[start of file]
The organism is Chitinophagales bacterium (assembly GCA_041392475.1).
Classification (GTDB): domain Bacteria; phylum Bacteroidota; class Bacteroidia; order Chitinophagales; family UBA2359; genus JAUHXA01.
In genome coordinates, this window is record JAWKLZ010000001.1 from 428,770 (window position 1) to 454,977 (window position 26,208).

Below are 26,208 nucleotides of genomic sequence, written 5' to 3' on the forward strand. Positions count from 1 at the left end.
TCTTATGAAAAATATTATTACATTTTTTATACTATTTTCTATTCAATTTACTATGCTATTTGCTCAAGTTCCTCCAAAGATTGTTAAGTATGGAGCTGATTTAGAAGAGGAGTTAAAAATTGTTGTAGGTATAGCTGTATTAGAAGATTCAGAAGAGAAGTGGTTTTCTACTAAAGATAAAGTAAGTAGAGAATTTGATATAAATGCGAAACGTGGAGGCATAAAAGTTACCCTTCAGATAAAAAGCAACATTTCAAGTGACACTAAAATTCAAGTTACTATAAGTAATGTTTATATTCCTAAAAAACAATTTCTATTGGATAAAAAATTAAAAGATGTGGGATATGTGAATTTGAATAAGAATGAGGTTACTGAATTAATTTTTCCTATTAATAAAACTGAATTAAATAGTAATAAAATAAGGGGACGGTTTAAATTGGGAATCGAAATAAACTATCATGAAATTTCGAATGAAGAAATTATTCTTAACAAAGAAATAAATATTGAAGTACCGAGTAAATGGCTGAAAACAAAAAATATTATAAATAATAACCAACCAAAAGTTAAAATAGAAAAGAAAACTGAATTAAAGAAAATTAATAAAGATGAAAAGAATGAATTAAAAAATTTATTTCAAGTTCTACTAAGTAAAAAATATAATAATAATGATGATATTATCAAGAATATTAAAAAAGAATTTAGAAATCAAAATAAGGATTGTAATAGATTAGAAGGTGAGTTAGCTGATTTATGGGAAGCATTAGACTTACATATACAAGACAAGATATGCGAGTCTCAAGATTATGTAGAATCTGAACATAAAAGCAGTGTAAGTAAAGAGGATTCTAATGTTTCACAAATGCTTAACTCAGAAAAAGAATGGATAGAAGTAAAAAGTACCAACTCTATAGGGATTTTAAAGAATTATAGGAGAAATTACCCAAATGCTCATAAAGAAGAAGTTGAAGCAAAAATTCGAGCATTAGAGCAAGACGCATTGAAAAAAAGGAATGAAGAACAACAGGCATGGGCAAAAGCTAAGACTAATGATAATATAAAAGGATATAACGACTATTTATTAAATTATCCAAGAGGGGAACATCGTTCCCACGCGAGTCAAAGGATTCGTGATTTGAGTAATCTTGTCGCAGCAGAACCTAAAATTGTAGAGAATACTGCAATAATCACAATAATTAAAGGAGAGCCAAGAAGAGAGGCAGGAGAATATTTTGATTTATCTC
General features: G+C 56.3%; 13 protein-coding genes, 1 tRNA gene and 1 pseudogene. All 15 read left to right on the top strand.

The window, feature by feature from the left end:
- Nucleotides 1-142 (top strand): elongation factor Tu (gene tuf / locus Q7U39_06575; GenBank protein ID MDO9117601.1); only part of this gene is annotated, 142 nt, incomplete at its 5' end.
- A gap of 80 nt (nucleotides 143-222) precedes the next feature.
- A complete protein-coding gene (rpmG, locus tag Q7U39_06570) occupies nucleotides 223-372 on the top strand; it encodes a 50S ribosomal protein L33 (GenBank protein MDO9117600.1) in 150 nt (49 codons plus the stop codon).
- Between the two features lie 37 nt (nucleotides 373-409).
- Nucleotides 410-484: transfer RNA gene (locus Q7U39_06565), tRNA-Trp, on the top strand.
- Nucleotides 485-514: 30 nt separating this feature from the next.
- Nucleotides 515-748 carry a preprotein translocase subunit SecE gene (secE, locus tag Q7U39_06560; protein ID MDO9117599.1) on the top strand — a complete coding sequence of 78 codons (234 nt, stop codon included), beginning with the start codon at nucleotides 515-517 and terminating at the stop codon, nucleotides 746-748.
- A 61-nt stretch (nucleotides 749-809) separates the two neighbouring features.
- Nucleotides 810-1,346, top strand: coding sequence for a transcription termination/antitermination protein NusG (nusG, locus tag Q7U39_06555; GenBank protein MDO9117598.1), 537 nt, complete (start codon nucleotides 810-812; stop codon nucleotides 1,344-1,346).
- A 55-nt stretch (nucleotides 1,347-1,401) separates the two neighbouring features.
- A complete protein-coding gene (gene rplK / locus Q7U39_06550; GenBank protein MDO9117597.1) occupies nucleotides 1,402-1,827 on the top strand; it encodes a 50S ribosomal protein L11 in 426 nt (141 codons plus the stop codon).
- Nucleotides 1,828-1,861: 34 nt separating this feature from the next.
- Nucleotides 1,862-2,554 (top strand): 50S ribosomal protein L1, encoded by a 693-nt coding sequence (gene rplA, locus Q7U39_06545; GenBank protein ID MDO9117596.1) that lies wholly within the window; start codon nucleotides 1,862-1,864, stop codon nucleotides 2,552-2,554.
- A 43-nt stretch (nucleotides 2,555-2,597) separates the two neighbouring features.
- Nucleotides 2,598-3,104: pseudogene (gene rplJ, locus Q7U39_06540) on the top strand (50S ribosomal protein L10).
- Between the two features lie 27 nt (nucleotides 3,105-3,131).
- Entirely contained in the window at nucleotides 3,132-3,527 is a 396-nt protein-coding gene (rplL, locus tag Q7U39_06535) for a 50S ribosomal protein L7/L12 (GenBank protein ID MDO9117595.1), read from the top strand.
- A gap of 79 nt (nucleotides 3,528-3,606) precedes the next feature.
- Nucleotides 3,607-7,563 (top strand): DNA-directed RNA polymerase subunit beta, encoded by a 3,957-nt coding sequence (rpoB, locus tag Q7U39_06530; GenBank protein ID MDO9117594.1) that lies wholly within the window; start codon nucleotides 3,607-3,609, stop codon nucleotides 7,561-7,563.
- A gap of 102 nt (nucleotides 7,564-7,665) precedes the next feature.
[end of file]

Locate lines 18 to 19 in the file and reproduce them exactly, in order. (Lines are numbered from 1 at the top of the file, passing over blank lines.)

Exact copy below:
- A complete protein-coding gene (gene rplK / locus Q7U39_06550; GenBank protein MDO9117597.1) occupies nucleotides 1,402-1,827 on the top strand; it encodes a 50S ribosomal protein L11 in 426 nt (141 codons plus the stop codon).
- Nucleotides 1,828-1,861: 34 nt separating this feature from the next.